Effects of discrete-electrode configuration on traveling-wave electrohydrodynamic pumping

Brian D. Iverson, Birck Nanotechnology Center, School of Mechanical Engineering, and Cooling Technologies Research Center, Purdue University
Lorenzo Cremaschi, Oklahoma State University
Suresh Garimella, School of Mechanical Engineering, Birck Nanotechnology Center, Purdue University

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Traveling-wave electrohydrodynamic (EHD) micropumps can be incorporated into the package of an integrated circuit chip to provide active cooling. They can also be used for fluid delivery in microdevices. The pump operates in the presence of a thermal gradient through the fluid layer such that a gradient in electrical conductivity is established allowing ions to be induced. These ions are driven by a traveling electric field. Such a traveling electric field can be realized in practice only via discrete electrodes upon which the required voltages are imposed. The impact of using discrete electrodes to create the traveling wave on the flow rates generated is explored through numerical modeling. The change in performance from an ideal sinusoidal voltage boundary condition is quantified. The model is used to explore the widths of electrodes and the intervening isolation regions that lead to optimized pumping. The influence of the choice of working fluid on the performance of the pump is determined using an analytical model.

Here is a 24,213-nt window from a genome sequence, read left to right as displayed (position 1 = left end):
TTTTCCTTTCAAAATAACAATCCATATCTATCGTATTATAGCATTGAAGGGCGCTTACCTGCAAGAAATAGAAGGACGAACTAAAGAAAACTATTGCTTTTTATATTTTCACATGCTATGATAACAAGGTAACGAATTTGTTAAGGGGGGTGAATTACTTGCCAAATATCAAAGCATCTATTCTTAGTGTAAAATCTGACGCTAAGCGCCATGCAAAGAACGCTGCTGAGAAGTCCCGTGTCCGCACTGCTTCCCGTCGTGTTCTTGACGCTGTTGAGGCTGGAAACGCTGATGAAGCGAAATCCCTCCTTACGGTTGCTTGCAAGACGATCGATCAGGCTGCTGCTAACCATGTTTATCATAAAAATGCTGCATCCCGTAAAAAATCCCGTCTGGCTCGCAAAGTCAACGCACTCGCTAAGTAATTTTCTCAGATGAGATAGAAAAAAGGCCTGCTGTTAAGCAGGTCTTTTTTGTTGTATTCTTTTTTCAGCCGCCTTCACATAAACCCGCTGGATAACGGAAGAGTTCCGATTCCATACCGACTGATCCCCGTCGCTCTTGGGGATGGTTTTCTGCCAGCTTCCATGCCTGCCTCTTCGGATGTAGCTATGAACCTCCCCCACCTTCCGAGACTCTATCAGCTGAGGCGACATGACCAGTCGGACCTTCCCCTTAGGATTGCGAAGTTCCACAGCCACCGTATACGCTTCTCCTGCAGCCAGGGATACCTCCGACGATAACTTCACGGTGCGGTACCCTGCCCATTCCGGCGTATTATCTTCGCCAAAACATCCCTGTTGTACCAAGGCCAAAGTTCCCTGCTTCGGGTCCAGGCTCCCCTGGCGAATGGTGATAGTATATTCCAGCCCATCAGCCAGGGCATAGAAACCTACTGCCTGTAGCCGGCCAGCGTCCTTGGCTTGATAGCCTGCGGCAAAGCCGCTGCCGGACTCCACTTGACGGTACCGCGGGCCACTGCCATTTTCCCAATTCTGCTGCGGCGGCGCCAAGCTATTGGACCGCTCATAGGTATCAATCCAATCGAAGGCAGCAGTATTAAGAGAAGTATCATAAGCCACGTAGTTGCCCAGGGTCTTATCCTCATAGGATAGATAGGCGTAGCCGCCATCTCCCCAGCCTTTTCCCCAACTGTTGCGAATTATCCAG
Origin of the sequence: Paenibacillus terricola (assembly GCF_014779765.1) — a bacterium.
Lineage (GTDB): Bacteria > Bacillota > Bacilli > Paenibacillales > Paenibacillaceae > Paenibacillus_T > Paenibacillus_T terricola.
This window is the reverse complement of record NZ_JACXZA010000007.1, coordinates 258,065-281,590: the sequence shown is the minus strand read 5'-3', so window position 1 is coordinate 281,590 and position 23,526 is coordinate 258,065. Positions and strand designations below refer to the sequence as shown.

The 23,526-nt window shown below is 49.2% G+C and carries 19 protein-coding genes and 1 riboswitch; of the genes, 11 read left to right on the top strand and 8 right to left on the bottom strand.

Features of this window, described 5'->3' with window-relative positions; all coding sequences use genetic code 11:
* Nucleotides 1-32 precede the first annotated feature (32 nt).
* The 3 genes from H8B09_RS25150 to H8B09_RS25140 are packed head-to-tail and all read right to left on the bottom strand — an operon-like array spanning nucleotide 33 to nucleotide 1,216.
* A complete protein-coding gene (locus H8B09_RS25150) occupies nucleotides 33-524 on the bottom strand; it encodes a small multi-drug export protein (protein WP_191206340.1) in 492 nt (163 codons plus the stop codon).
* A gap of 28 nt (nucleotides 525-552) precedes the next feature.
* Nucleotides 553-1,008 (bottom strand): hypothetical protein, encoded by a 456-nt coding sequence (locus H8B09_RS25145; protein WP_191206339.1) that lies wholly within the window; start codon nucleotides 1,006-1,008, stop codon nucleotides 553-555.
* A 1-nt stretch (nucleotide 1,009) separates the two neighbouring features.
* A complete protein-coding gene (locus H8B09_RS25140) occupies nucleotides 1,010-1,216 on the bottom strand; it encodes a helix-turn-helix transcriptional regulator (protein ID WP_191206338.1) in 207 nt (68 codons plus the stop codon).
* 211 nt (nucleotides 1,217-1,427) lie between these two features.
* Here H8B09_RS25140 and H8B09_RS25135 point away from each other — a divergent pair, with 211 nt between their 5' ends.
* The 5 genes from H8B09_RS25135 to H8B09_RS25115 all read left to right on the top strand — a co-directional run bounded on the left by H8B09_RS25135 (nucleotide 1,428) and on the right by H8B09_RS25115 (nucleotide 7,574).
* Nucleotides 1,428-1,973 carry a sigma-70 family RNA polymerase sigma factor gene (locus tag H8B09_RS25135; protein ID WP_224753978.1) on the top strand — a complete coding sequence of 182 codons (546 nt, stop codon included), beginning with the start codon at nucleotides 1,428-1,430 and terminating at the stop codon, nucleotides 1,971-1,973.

Nanoscience and Nanotechnology